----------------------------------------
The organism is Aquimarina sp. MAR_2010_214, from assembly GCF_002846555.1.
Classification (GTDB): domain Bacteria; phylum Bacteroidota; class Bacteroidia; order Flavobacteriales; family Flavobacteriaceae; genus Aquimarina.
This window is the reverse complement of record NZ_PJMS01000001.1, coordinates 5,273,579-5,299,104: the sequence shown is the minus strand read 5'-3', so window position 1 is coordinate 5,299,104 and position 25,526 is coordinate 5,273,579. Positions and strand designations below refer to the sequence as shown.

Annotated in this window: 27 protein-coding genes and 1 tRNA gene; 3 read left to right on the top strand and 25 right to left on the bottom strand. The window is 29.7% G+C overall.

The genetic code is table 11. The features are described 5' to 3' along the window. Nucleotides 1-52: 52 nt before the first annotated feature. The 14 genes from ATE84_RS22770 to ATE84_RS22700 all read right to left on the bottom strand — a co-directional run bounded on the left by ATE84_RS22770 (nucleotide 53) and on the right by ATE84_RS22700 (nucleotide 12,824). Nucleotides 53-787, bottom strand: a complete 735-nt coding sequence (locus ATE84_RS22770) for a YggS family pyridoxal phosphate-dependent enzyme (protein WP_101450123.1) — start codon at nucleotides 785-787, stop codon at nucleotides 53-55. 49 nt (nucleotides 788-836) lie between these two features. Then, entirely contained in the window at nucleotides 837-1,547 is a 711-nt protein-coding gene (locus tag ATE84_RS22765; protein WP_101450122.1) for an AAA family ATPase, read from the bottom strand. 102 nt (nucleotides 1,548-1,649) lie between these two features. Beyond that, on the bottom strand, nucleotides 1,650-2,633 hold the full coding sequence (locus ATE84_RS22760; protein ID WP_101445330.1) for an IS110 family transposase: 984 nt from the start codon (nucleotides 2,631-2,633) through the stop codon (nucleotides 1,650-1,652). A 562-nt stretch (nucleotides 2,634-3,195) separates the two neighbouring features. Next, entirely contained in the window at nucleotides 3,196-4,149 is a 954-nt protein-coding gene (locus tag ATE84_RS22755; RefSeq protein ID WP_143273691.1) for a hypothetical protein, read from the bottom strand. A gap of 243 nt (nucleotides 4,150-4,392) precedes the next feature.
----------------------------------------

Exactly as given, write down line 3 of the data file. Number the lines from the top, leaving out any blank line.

This window is the reverse complement of record NZ_PJMS01000001.1, coordinates 5,273,579-5,299,104: the sequence shown is the minus strand read 5'-3', so window position 1 is coordinate 5,299,104 and position 25,526 is coordinate 5,273,579. Positions and strand designations below refer to the sequence as shown.